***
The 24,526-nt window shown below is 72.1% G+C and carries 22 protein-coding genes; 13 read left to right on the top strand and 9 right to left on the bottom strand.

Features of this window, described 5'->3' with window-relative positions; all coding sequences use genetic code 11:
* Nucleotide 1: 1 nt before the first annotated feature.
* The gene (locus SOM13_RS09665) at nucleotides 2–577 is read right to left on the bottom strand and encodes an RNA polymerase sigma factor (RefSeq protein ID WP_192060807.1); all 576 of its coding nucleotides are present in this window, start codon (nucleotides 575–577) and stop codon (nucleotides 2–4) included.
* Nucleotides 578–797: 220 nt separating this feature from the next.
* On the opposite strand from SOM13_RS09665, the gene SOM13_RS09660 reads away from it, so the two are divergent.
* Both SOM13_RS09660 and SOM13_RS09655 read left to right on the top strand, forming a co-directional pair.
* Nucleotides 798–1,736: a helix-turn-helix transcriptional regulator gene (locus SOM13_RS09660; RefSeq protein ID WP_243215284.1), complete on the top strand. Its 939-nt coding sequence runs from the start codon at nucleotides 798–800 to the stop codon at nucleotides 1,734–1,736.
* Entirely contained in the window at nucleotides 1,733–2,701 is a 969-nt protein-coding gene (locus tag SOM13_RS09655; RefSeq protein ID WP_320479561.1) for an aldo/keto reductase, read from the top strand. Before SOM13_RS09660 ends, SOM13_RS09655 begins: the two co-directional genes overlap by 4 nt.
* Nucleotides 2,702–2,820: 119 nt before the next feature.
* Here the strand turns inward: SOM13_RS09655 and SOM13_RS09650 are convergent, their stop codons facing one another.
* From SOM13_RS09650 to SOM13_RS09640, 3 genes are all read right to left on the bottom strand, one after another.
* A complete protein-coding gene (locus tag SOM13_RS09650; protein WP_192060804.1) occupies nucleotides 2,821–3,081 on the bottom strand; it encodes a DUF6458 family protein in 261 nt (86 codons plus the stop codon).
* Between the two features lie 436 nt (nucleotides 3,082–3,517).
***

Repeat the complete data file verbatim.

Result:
The 24,526-nt window shown below is 72.1% G+C and carries 22 protein-coding genes; 13 read left to right on the top strand and 9 right to left on the bottom strand.

Features of this window, described 5'->3' with window-relative positions; all coding sequences use genetic code 11:
* Nucleotide 1: 1 nt before the first annotated feature.
* The gene (locus SOM13_RS09665) at nucleotides 2–577 is read right to left on the bottom strand and encodes an RNA polymerase sigma factor (RefSeq protein ID WP_192060807.1); all 576 of its coding nucleotides are present in this window, start codon (nucleotides 575–577) and stop codon (nucleotides 2–4) included.
* Nucleotides 578–797: 220 nt separating this feature from the next.
* On the opposite strand from SOM13_RS09665, the gene SOM13_RS09660 reads away from it, so the two are divergent.
* Both SOM13_RS09660 and SOM13_RS09655 read left to right on the top strand, forming a co-directional pair.
* Nucleotides 798–1,736: a helix-turn-helix transcriptional regulator gene (locus SOM13_RS09660; RefSeq protein ID WP_243215284.1), complete on the top strand. Its 939-nt coding sequence runs from the start codon at nucleotides 798–800 to the stop codon at nucleotides 1,734–1,736.
* Entirely contained in the window at nucleotides 1,733–2,701 is a 969-nt protein-coding gene (locus tag SOM13_RS09655; RefSeq protein ID WP_320479561.1) for an aldo/keto reductase, read from the top strand. Before SOM13_RS09660 ends, SOM13_RS09655 begins: the two co-directional genes overlap by 4 nt.
* Nucleotides 2,702–2,820: 119 nt before the next feature.
* Here the strand turns inward: SOM13_RS09655 and SOM13_RS09650 are convergent, their stop codons facing one another.
* From SOM13_RS09650 to SOM13_RS09640, 3 genes are all read right to left on the bottom strand, one after another.
* A complete protein-coding gene (locus tag SOM13_RS09650; protein WP_192060804.1) occupies nucleotides 2,821–3,081 on the bottom strand; it encodes a DUF6458 family protein in 261 nt (86 codons plus the stop codon).
* Between the two features lie 436 nt (nucleotides 3,082–3,517).